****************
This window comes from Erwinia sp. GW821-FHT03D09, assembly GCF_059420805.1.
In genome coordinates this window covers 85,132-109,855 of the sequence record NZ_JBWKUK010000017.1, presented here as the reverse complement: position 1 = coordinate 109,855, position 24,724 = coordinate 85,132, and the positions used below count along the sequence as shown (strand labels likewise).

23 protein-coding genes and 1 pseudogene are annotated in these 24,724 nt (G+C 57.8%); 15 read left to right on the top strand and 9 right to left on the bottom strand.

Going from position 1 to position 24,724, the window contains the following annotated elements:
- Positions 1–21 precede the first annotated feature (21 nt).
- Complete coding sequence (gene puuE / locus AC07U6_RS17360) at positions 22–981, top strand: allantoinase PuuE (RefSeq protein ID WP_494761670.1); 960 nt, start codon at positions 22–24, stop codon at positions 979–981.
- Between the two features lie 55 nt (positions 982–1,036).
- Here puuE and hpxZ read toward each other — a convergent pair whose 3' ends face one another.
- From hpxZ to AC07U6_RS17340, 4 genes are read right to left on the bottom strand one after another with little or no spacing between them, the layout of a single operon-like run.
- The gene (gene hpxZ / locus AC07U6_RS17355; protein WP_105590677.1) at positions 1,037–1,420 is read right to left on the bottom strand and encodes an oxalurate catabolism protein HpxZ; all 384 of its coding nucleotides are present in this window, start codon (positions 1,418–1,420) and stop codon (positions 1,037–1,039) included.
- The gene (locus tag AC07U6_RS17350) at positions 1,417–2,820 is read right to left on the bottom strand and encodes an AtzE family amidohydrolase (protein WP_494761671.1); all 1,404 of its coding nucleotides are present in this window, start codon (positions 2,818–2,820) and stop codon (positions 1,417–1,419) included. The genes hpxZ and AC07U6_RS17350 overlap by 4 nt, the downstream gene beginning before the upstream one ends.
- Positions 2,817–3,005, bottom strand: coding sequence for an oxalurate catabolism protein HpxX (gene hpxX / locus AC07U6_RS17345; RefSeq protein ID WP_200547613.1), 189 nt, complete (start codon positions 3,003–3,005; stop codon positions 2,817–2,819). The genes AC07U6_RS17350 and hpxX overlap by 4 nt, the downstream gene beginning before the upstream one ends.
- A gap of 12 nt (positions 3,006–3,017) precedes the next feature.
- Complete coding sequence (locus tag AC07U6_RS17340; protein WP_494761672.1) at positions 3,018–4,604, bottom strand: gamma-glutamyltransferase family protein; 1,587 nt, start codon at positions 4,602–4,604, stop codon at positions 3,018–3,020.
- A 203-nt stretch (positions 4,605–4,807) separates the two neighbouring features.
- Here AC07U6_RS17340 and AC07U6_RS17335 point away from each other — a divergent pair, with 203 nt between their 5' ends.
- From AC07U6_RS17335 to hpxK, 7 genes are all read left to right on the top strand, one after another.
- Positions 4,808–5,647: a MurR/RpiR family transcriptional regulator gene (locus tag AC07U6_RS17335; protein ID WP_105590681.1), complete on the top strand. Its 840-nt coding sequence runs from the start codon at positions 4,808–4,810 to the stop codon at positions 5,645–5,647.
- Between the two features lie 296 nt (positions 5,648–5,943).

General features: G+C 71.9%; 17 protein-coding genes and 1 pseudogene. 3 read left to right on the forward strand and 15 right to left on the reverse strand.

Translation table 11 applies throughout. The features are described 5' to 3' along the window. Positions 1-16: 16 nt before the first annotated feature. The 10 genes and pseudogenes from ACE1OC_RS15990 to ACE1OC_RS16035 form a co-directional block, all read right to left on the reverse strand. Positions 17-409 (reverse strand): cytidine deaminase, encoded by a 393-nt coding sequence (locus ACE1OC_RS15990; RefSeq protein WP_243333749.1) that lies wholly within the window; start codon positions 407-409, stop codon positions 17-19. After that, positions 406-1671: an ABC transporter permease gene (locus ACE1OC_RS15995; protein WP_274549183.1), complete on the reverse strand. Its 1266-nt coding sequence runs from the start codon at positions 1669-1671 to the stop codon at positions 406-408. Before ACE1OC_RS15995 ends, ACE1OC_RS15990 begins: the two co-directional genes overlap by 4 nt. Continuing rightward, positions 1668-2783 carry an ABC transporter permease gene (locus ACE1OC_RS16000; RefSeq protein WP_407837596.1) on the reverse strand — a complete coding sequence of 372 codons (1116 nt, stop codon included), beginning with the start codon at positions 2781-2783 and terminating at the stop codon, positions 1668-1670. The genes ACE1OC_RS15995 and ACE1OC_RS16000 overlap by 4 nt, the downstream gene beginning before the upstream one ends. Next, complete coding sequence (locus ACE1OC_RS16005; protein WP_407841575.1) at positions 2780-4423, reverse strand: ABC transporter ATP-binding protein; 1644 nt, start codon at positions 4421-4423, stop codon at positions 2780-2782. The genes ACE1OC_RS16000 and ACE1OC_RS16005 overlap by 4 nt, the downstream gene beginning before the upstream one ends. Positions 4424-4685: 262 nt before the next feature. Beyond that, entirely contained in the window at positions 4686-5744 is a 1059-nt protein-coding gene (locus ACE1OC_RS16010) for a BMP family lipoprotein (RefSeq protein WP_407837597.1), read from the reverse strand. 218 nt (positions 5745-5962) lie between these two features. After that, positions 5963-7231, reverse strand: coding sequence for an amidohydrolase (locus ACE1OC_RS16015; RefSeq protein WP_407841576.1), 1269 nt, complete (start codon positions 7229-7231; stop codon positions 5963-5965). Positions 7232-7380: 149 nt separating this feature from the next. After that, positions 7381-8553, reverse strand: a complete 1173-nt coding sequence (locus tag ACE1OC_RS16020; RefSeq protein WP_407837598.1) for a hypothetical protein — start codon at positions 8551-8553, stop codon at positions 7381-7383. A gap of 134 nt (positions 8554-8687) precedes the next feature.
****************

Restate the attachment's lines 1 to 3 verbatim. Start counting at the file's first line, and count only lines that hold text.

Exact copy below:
This window comes from Erwinia sp. GW821-FHT03D09, assembly GCF_059420805.1.
In genome coordinates this window covers 85,132-109,855 of the sequence record NZ_JBWKUK010000017.1, presented here as the reverse complement: position 1 = coordinate 109,855, position 24,724 = coordinate 85,132, and the positions used below count along the sequence as shown (strand labels likewise).

23 protein-coding genes and 1 pseudogene are annotated in these 24,724 nt (G+C 57.8%); 15 read left to right on the top strand and 9 right to left on the bottom strand.